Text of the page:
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By Patricia Zengerle
WASHINGTON, Oct 16 (Reuters) - Senator Jim Risch, the Republican chairman of the U.S. Senate Foreign Relations Committee, said on Wednesday he hoped that the full Senate would vote soon on legislation that would require the State Department to evaluate, at least once per year, whether Hong Kong had retained its autonomy.
The House of Representatives passed similar legislation on Tuesday, requiring certification that Hong Kong retained its autonomy from Beijing in order to keep receiving the special treatment that has allowed it to be a major financial center.
The Senate bill, the “Hong Kong Human Rights and Democracy Act,” passed the foreign relations panel unanimously in September.
Risch told reporters he hoped the bill would move shortly. An aide said a vote could come as soon as next week.
Passage in both the House and Senate would send the legislation to the White House for President Donald Trump to sign into law or veto. White House aides declined comment on Trump’s view of the bill.
U.S. lawmakers said they wanted to take an aggressive stance on China and show support for Hong Kong following four months of unrest in the city.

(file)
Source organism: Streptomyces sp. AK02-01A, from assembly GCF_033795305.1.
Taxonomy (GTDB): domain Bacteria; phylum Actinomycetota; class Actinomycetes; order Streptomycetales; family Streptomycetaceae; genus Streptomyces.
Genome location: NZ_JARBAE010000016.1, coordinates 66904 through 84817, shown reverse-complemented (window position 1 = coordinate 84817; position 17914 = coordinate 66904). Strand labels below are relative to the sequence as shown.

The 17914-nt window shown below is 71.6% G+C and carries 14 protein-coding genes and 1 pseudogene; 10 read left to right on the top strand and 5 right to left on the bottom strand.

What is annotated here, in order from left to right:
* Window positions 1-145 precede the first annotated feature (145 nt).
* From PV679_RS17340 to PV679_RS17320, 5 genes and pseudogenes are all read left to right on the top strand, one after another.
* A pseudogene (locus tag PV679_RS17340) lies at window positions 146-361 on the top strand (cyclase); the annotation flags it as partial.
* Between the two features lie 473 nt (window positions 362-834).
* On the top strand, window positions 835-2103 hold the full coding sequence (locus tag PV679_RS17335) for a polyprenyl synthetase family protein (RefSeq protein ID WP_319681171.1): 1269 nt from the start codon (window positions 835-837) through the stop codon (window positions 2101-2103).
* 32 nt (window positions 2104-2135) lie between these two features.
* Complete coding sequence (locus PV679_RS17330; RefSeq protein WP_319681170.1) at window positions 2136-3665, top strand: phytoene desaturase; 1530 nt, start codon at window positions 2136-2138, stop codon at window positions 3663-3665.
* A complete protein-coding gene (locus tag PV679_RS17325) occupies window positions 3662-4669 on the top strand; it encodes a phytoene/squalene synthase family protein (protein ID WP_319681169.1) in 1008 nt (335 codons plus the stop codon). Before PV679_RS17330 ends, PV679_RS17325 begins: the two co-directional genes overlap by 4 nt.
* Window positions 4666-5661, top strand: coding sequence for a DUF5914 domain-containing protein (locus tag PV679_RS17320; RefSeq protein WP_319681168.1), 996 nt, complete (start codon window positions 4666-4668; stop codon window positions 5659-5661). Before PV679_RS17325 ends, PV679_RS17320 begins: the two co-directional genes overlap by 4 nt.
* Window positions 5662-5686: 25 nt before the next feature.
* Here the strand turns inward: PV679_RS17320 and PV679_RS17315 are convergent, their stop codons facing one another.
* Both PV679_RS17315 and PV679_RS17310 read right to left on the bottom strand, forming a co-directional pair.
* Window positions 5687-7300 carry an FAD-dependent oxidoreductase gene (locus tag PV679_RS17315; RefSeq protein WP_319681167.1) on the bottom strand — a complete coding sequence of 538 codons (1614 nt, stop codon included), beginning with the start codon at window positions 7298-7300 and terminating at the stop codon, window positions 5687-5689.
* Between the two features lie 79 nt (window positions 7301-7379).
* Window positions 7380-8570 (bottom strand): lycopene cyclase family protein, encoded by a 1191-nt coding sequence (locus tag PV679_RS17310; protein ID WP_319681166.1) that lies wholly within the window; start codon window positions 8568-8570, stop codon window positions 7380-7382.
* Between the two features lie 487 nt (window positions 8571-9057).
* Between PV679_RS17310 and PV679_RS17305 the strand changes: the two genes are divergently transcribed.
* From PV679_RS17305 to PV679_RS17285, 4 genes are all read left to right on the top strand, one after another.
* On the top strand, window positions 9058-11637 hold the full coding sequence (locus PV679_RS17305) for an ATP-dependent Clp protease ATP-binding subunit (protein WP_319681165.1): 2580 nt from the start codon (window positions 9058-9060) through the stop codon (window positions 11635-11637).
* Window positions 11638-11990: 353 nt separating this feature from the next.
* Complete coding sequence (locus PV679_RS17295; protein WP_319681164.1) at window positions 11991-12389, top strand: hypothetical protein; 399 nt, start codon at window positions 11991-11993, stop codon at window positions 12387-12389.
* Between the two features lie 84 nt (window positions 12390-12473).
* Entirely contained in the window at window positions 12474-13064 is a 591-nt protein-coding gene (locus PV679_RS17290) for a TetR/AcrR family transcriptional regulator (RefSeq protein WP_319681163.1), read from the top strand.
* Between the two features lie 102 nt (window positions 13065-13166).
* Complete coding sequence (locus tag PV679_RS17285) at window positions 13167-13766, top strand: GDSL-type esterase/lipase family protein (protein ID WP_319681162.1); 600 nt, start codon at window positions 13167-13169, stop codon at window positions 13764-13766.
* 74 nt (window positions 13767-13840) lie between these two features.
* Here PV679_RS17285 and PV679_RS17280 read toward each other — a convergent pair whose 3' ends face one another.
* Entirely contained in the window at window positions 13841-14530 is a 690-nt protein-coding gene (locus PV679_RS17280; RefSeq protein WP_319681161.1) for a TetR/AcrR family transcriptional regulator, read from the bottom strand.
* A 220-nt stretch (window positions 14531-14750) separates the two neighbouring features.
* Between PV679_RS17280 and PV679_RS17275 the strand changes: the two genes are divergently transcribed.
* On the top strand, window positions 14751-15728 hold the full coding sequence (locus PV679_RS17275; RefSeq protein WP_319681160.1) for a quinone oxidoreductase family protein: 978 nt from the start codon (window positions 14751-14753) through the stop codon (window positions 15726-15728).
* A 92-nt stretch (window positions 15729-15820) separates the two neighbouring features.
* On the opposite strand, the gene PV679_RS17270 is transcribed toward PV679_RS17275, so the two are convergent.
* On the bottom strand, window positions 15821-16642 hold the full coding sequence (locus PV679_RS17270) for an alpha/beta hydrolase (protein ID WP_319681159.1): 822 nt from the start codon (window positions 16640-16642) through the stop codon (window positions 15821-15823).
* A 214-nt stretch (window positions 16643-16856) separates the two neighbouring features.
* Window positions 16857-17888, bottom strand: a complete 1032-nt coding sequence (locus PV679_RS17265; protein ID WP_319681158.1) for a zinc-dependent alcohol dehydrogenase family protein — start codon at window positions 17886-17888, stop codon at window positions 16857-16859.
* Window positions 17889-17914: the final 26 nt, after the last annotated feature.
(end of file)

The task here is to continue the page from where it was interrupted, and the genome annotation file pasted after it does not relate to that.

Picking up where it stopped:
The measures have garnered strong backing in the U.S. Congress, from Democrats as well as Trump’s fellow Republicans, despite delicate U.S.-China trade talks.
Hong Kong has been rocked by massive marches and at times violent protests involving teargas, petrol bombs and live rounds, over concerns Beijing is tightening its grip on the city and eroding democratic rights.
Beijing rejects the charge and accuses Western countries, like the United States and Britain, of stirring up trouble.
A spokesman for the Senate’s Republican majority leader, Mitch McConnell, did not have an update on a schedule for a Senate vote on the legislation.
Separately, a top State Department official expressed support for free expression in Hong Kong in an appearance before a Senate Foreign Relations subcommittee on Wednesday.
“In Hong Kong, we believe that the freedoms of expression and peaceful assembly - core values that we share with the people of Hong Kong - must be vigorously protected. We continue to urge Beijing to uphold its commitments,” David Stilwell, assistant secretary of state for East Asian and Pacific Affairs said. (Reporting by Patricia Zengerle; additional reporting by David Brunnstrom and Steve Holland; editing by Alistair Bell)